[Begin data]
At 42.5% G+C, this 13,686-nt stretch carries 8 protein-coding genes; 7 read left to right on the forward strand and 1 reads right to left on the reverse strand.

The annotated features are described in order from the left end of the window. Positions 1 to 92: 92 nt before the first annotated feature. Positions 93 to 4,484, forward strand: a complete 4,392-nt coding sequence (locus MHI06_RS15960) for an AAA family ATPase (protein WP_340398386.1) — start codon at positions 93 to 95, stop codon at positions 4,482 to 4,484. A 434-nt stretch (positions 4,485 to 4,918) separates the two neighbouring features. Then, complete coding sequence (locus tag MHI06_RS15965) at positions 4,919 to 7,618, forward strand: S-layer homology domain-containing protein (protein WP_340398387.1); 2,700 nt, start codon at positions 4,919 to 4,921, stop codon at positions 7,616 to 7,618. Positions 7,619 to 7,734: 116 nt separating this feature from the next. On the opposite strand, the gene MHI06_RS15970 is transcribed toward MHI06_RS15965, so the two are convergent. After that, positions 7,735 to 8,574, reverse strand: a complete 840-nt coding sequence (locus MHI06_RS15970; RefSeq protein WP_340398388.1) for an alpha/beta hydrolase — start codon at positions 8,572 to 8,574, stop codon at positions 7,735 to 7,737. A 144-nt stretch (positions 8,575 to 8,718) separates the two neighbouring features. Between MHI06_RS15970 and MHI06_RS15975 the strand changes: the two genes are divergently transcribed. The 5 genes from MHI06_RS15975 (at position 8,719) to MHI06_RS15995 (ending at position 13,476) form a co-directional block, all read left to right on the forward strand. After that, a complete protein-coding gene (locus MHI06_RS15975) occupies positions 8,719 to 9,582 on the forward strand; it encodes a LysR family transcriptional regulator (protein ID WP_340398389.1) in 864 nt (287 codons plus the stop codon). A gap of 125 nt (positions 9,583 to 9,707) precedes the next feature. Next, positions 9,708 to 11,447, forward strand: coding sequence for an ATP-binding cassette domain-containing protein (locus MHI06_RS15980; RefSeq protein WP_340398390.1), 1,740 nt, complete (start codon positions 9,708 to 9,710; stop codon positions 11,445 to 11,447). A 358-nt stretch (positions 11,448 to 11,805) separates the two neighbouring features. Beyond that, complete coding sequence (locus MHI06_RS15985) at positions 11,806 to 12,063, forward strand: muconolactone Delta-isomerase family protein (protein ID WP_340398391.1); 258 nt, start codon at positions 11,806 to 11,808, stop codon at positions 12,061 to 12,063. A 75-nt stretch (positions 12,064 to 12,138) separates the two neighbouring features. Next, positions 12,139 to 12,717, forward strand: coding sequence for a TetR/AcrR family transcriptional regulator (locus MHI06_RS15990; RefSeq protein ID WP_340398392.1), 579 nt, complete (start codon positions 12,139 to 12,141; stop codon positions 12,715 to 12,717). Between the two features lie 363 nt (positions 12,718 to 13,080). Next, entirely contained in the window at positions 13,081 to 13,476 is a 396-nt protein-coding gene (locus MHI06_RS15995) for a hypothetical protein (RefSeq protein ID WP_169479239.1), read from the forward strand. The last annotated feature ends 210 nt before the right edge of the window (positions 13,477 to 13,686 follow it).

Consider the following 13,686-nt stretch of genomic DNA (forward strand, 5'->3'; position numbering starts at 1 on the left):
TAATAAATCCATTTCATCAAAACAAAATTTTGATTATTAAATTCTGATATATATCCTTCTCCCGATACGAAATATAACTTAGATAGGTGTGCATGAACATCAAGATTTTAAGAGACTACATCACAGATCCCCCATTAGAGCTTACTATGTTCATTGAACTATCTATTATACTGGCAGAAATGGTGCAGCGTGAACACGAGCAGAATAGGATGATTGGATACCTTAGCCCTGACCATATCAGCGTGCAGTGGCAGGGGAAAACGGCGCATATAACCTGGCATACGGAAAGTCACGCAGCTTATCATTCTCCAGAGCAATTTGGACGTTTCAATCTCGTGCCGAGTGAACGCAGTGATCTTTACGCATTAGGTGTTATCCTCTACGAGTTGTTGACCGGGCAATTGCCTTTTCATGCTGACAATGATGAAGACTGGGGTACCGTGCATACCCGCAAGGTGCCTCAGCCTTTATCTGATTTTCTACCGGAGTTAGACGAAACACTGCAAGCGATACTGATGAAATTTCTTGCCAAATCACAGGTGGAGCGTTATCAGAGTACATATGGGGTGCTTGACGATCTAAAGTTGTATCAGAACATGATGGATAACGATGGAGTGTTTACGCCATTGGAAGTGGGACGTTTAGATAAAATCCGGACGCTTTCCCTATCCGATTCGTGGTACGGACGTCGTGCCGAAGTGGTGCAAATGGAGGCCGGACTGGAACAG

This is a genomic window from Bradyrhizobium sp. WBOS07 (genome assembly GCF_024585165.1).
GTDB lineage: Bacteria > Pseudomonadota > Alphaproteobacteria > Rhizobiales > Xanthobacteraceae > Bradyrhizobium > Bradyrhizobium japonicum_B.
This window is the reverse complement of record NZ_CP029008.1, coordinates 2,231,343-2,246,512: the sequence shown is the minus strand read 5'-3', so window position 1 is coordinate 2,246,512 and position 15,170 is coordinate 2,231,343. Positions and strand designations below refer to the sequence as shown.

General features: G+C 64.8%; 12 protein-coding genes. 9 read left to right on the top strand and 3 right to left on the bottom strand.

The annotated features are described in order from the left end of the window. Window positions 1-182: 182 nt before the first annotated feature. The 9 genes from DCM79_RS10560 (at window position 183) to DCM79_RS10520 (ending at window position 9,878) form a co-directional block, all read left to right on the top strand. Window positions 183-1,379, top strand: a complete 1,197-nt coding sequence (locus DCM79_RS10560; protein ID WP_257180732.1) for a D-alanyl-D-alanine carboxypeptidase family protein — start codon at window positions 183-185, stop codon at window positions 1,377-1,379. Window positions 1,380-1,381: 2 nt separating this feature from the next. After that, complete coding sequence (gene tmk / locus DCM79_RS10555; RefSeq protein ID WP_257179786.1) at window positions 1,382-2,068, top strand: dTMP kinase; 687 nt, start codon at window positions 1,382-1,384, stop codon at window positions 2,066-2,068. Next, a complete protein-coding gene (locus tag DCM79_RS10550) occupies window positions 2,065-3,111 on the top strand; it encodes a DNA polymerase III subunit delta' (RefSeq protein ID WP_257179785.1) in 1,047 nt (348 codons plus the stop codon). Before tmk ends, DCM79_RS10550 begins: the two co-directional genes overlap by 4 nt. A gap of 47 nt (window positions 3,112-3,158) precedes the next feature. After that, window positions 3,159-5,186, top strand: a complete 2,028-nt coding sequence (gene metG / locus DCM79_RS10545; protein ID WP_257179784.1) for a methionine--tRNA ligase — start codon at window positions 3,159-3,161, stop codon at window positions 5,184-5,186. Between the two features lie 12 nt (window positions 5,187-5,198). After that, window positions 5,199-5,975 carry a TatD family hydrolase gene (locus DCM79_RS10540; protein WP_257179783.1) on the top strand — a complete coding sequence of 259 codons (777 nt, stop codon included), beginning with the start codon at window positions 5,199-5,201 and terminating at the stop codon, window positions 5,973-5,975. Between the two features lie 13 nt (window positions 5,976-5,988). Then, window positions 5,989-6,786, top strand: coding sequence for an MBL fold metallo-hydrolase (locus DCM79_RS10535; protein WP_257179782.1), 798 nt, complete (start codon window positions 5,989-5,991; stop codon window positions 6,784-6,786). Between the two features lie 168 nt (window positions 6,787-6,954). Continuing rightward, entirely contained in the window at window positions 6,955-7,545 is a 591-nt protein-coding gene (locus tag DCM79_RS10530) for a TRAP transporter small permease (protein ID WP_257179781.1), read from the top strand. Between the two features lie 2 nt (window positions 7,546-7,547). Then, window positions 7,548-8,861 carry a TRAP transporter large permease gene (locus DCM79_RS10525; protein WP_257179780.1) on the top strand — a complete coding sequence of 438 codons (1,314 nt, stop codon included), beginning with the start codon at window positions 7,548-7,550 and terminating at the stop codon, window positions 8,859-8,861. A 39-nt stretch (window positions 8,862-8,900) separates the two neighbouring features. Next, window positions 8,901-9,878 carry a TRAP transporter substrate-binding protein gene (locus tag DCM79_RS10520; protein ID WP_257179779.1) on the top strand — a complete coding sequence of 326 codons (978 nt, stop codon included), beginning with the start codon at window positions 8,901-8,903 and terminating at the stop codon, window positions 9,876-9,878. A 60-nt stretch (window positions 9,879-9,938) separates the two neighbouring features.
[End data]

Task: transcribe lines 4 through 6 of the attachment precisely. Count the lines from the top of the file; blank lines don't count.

TAATAAATCCATTTCATCAAAACAAAATTTTGATTATTAAATTCTGATATATATCCTTCTCCCGATACGAAATATAACTTAGATAGGTGTGCATGAACATCAAGATTTTAAGAGACTACATCACAGATCCCCCATTAGAGCTTACTATGTTCATTGAACTATCTATTATACTGGCAGAAATGGTGCAGCGTGAACACGAGCAGAATAGGATGATTGGATACCTTAGCCCTGACCATATCAGCGTGCAGTGGCAGGGGAAAACGGCGCATATAACCTGGCATACGGAAAGTCACGCAGCTTATCATTCTCCAGAGCAATTTGGACGTTTCAATCTCGTGCCGAGTGAACGCAGTGATCTTTACGCATTAGGTGTTATCCTCTACGAGTTGTTGACCGGGCAATTGCCTTTTCATGCTGACAATGATGAAGACTGGGGTACCGTGCATACCCGCAAGGTGCCTCAGCCTTTATCTGATTTTCTACCGGAGTTAGACGAAACACTGCAAGCGATACTGATGAAATTTCTTGCCAAATCACAGGTGGAGCGTTATCAGAGTACATATGGGGTGCTTGACGATCTAAAGTTGTATCAGAACATGATGGATAACGATGGAGTGTTTACGCCATTGGAAGTGGGACGTTTAGATAAAATCCGGACGCTTTCCCTATCCGATTCGTGGTACGGACGTCGTGCCGAAGTGGTGCAAATGGAGGCCGGACTGGAACAG

This is a genomic window from Bradyrhizobium sp. WBOS07 (genome assembly GCF_024585165.1).
GTDB lineage: Bacteria > Pseudomonadota > Alphaproteobacteria > Rhizobiales > Xanthobacteraceae > Bradyrhizobium > Bradyrhizobium japonicum_B.